It is often a good idea to turn to someone near you, in a new situation, and be friendly, and hospitable to be kind, but bending over backwards to help someone, or do something you feel will really help someone might be misconstrued as weakness, naivete, and stupidity. That is not going to get you anywhere, either, but for now let’s just learn to let people think what they are going to think. Sometimes people can be very sweet and nice, the white swan,  in ballet, but sometimes they have to become the black swan.  Of course this doesn’t mean anything except in the highest circles, and anything below this is petty politics, but one has to know the difference. How important may you be or feel in the scope of things, and is it wrong to feel, or to want to feel important, or at least necessary? How may you gauge and balance your own importance, when the group, or the production, or the hierarchy is a political chain where the links change all the time, and there is every impetus for cheating, lying, meanness, and other methods in order to reduce the number and type of competitors for the top categories in anything? well. in the theater, most theaters, this is through a board of directors, and an organization, where unfair tactics are rarely unobserved or noticed, or tolerated. But what about is lower-level theater or ballet, or competitions, where much ground can be gained by undue methods and a whole generation may be being taught to play unfairly. How and where does this get the average person trying to do their best, make improvement, or become skilled in the areas they will need to succeed. There is no class on pugilism at any studio, but in theater, they still teach fencing and fighting, whereas in ballet, this important exposure to etiquette and ethics, rules of engagement is omitted because it is too costly. I think this a very important element to teach younger dancers, especially those, thrown into battle, who have to develop survival skills on their own, guided by some of the same people who win by any means. This does not go unnoticed by these children, it is even talked about, discussed, and if their elders are doing it unchecked, so may they. Some students know this is wrong, just as other people do, but those as competitive, pushed, so to speak, to get the edge, win, triumph, may be being told it is okay in just this one instance, and applauded for doing wrong; that the ends justified the means.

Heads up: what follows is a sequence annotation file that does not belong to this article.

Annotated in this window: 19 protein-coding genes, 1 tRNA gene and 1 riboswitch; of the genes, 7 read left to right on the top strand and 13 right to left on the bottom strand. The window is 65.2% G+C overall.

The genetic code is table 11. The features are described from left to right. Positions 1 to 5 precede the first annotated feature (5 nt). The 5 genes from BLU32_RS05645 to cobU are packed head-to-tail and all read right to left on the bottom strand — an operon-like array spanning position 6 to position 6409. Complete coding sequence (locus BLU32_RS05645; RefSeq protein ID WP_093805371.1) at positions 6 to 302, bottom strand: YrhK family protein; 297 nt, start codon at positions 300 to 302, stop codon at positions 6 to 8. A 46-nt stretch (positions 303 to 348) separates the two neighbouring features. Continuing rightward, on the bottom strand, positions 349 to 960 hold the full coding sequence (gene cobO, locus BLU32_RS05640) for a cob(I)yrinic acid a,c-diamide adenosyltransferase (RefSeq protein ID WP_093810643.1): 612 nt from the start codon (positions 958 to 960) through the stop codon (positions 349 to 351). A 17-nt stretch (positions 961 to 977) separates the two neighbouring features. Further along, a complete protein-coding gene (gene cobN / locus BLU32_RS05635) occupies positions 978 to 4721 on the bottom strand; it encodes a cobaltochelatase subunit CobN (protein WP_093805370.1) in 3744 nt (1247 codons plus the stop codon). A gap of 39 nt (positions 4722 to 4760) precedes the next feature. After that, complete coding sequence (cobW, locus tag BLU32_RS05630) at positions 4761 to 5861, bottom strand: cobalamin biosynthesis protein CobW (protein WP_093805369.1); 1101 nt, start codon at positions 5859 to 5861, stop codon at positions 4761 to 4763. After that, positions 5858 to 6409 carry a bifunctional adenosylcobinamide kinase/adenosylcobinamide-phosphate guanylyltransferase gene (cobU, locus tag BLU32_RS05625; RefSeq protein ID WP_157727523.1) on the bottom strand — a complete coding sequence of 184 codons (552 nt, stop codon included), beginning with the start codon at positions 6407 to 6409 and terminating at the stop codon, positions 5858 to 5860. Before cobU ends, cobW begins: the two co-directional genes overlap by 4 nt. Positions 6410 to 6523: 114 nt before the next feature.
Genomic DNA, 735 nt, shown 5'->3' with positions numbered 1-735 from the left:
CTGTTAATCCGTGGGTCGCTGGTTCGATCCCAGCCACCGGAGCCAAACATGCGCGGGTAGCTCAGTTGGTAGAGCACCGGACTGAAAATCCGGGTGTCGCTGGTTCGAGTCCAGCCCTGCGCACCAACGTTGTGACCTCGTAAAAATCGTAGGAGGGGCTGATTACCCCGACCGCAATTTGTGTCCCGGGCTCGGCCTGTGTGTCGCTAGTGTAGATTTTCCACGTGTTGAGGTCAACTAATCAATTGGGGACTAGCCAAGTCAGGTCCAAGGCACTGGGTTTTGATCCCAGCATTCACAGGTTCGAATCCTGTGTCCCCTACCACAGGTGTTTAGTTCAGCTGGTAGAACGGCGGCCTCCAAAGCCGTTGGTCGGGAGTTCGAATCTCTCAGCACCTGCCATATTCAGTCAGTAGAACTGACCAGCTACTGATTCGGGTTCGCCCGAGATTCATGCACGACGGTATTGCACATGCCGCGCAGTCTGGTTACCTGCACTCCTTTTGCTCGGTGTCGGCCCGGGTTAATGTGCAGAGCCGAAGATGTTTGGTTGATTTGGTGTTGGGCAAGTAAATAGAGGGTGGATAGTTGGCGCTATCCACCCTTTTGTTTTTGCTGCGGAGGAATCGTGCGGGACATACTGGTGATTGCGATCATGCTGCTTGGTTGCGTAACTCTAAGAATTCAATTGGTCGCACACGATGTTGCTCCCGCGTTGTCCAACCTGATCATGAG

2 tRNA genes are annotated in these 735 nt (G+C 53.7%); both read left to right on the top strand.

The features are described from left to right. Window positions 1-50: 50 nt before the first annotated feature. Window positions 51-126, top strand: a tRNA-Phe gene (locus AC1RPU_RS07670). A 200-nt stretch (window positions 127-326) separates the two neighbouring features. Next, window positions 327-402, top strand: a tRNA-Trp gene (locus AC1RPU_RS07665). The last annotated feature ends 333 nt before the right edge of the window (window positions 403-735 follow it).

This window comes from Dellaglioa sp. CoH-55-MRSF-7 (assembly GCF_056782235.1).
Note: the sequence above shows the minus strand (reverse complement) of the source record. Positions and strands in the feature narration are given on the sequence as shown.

In my mother’s day, people were more genteel, less direct, and still very effective, but it required major verbal and thinking ability to get your point across, set yourself apart, appear intelligent, even witty, while making your promise (not threat), and the process was more formal. Today, students are impacted by technology, texting, Facebook, and these skills are not always honed.  No one feels that by being polite or indirect, they will be understood, and most people place an importance on their view or opinion, they are not humble, do not conceive that they could be wrong, there is no encouragement to examine the facts, or think about the consequences of some of their actions, compared to just getting what they want, personally. Everyone acts like their own lawyer, or God,  and says “do this,” do that,” meting out advice, and demonstrating though aggressive means, their point, and frequently they just say something, without any tact, publicly, vulgarly, and one might have to fight back, when attacked in this manner. No doubt, some deference might suffice as well instead, but they do not take the time to be polite, or explain. They can be rude. Kindness, in these particular circles, would be scoffed at, yet somehow, one must right one’s wrongs, tuck tail, save face, and eat their mistake, apologize, in the face of that treatment, and this runs more along the lines of fighting, even when one is innocent of any wrongdoing, etc., in other words it may just be being said or done to get you OUT, because they are threatened, without any concern for your feelings or work, hoping you will cry and leave. Or die. ‘They’ couldn’t really care which. But we used to act with so much more tact, follow rules of engagement, and etiquette. The result might have been the same, but care was taken to not appear to be rude, unfeeling, or cruel. Today, you might be told, “Well, that’s the way it is, get used to it.” But how you guide children and what you teach them has everything to do with how they will get on, what they will do, and how they are viewed by others. Tact is worth developing and so is patience, even if you do not know what it is or why. Honesty is also important, but yours, or other’s opinions, are not always the last, or the best, ones. Why teach children, or try to teach children, that they are? Not teaching them how to behave, but teaching them to rely on their own values, follow their own instincts and to be responsible for their actions is a way, underscoring this by demonstrable good actions. Children follow, remember? To discourage someone, take advantage of their tact or niceness, is your mistake and in the end, there will be consequences. How can a person, who is on the receiving end of this behavior, or treatment, act? How should they? What is the best policy? And how can you teach ballet and give children an unimpeachable set of ethics which does the whole world, and the world of ballet, good, ultimately? The power to be nice is a power, that is for sure. 1 (one) power. Used with care, it can be a worthwhile tool, but unless it is sincere, no one is going to believe it-they just can’t deny it. Consistent good behavior and honest behavior, is better. You cannot teach a child to share toys, they must learn to share toys by guiding them so that the conclusion that they reach on their own is that they do not lose anything by sharing their toys. This resulting confidence in their own actions and the results allows them the choice to make the right decision and all the good reasons for it, the natural choice. I have a lot of friends, but they are not my friends, and they do not care about me, but they pretend to be nice to me, mostly when their objective is to get something from me. This conditioned (and obvious) behavior of people is sometimes mistaken for malice, sometimes, and has been by me (even) in my case, and sometimes, there is absolutely no malice, just forgetfulness, business, or my own feelings of inferiority-but if I did not learn from my mistake, or was not allowed to think highly, or did not think highly of myself, I would not ever realize that my actions could be improved for more desirable reactions. I had no guidance. Therefore, it is possible to lose ground because no one is going to help me in some situations, where I could succeed, with a little bit of help, but even ‘friends’ deny it. This happens in the ballet studio all day, everywhere, and these values are spreading, so that instead of working as a team to get things done, it runs amok and isn’t ever what it could be. Until you rout out the problems, it won’t be, and toeing the line, insisting on fairness and honesty can go a long way to resolving, or at least eliminating some of the possible false objectives of people and getting them, forcing them, to get on the right track. But condoning the behavior or exemplifying it, is not a way to correct problems, it is a sure way to increase them, now and in the future, for dancers and for ballet. I sometimes to project onto other people what I feel. This is why the power of positive thinking is necessary. It is not to make someone else feel better, it is to make oneself feel and do better, and to stop worrying and to start thinking. There is no such thing as bad publicity. A true statement, and it allows others to consider whether these accusations are true, if one’s actions are continued, or accidents, if the relative good that a person does, or the lack of bad is worth the citation. Often, it is a mistake, or an error in judgment, or just down to plain stupidity, but it also may be because some people do not want to help competitors avoid mistakes. Why bother? Sink them. Dog eat dog. This is not kindness, and it doe snot help ballet, or anything else. It takes less effort to be kind, does not result in harming oneself’s health or mental well-being by performing negative actions, and it does not help the industry overall. One thing these types of people fear is negative publicity. Any. They do not want the microscope turned on their behavior or ANY of their actions questioned, so parents, and especially children fear reprisal for offending them, telling them they want something done differently, or they do not feel an environment or action is fair. This is the primary reason why people should speak up, discuss things fairly and honestly, and there should be a convocation, a big gathering, to discuss these and other actions, and rules developed, before the problems are too broad and unwieldy to resolve; before there is too much water under the bridge. This sort of actionable behavior should not be allowed.